Another football era like 1997-2004, when the Pack went 35-57 with no bowl games, or 1952-75 when the sport was a glorified intramural program, could leave Mackay Stadium as barren as the parking lot that used to serve Park Lane Mall.
If you are old enough to remember pre-Chris Ault Wolf Pack football, well, you know what we’re talking about. The 2013 season will be the first non-Ault Pack football season since 1975.
A little history lesson is appropriate here.
Jerry Scattini went 37-36-1 in seven seasons (1969-75) as Pack head coach. Dick Trachok went 40-47-3 in 10 seasons (1959-68). Gordon McEachron was 6-23-1 in four seasons (1955-58) as head coach. Jake Lawlor was 6-11 in three years (1952-54). Joe Sheeketski was 6-14 over his final two seasons (1949-50).
Add it all up and the Pack was 95-131-5 over 26 seasons B.C. (Before Chris — and, no, we don’t mean Tormey).
It could happen again. A .420 winning percentage, that is. And, don’t forget, Cal Poly Pomona, Humboldt State, Chico State, Cal State Los Angeles, Pepperdine, Redlands, Willamette, Whittier and Cal State Hayward are not available to kick around anymore. Next year, for example, the Pack gets Oregon, UCLA and Florida State. In the immortal words of tornado victim Dorothy, “Oh, my.”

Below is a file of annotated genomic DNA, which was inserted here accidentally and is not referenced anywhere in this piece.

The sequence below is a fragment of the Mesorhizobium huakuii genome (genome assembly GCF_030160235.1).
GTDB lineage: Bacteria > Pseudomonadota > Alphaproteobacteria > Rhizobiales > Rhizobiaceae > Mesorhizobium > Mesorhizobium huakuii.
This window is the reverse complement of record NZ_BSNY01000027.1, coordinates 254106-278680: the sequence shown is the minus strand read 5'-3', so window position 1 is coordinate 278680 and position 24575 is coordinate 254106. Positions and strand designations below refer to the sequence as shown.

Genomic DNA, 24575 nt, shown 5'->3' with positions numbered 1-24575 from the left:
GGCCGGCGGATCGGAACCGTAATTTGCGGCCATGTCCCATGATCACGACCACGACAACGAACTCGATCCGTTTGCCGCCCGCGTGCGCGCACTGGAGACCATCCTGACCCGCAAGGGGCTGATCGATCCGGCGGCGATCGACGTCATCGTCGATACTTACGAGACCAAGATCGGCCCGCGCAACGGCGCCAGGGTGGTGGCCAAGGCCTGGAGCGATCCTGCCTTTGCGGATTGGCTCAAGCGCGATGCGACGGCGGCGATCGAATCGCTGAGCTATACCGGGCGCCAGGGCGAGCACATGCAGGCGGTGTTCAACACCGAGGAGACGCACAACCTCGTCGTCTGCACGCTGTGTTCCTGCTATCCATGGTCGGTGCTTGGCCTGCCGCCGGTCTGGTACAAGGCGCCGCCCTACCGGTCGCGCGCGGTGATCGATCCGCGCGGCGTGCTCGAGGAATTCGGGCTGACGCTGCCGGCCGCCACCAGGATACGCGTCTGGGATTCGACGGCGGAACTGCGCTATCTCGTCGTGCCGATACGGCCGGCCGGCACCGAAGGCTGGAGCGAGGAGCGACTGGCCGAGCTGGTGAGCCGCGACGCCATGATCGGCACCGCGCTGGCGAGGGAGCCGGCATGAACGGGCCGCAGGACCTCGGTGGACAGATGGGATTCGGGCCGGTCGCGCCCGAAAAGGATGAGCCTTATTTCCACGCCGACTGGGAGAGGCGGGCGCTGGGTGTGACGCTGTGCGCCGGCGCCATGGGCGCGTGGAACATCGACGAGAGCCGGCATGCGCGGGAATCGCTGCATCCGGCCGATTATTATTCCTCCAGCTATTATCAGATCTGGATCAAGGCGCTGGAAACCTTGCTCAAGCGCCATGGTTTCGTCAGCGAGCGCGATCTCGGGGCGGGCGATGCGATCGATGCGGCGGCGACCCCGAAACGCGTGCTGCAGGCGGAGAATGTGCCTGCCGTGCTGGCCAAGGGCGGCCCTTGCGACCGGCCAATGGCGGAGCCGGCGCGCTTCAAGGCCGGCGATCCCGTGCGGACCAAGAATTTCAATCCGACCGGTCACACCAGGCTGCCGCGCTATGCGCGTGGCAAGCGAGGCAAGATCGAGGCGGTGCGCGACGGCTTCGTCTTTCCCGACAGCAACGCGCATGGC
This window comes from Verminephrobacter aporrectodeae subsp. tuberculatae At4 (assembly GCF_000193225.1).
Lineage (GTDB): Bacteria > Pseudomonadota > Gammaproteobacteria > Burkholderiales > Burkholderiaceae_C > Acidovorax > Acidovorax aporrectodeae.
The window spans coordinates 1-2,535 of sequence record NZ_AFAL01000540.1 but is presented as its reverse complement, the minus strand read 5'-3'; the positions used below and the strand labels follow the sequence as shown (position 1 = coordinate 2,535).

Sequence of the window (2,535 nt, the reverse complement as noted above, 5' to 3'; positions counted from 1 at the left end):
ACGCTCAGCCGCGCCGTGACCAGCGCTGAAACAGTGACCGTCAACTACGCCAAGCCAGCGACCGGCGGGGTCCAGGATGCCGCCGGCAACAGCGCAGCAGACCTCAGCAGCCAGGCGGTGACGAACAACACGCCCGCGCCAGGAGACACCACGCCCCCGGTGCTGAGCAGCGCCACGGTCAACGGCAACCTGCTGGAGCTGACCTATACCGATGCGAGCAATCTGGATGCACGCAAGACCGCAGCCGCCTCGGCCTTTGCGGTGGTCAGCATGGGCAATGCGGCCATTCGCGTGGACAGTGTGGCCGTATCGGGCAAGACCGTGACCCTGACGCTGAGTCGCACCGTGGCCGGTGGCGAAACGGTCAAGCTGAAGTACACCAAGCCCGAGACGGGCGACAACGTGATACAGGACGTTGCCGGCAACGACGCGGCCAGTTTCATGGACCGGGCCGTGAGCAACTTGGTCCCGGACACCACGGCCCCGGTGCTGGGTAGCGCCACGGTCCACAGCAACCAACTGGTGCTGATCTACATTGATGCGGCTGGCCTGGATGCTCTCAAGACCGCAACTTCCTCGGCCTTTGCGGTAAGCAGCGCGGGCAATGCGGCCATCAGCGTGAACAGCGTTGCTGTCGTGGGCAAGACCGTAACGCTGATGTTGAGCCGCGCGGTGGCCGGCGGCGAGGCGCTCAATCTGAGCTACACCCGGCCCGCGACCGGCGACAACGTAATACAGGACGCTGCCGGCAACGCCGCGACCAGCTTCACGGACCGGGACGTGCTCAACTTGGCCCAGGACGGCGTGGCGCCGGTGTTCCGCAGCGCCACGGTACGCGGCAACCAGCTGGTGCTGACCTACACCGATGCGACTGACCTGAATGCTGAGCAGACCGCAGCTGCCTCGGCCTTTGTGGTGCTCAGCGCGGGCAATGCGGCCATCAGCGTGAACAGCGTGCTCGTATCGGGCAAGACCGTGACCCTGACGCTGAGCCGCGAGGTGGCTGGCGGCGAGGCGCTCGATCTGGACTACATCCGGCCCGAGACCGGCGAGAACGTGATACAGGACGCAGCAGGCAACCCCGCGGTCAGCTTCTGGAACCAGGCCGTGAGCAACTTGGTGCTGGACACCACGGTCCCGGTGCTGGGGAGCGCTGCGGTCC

The Pack spent the past decade trying to become the next Boise State and now they are perilously close to getting on a path to becoming the next New Mexico State.
Unless — and this is a big unless with no track record to point to — Johnson, Groth and whatever suits they hire to form a search committee make some great decisions.
It can happen. There are a lot of great, young coaches out there.
But will Johnson, Groth and the suits recognize a great young coach when they see one? Don’t bet on it. They already let a great, young coach (Rolovich) leave town as well as a couple of great old coaches (Ault, Sacks).
Will they even be able to afford that great, young coach — and keep him — even if they hire him? Even if the right coach is hired, that coach will have a good year and leave immediately. And then the process starts all over again. Nevada football, with its mediocre budget, has become, almost overnight, a stepping stone program. Ault and his silver and blue loyalty pledge hid that fact for decades.
“We’re not a million dollar plus place for a coach,” Johnson said on Friday. “Nevada isn’t in the money game.”
If Johnson, Groth and the suits don’t make the right decisions in the coming weeks and months they will never be in the money game. That’s all college sports is these days, by the way — an ugly, cold, money game (why else would someone go to Temple to coach?) — and the Pack is stepping up to the coaching search poker table with a couple of drink tokens and a coupon for a free buffet.
“Wolf Pack football has gone about as far as it can go under these circumstances,” Ault said.
Imagine, if you dare, how far it can go under the new circumstances.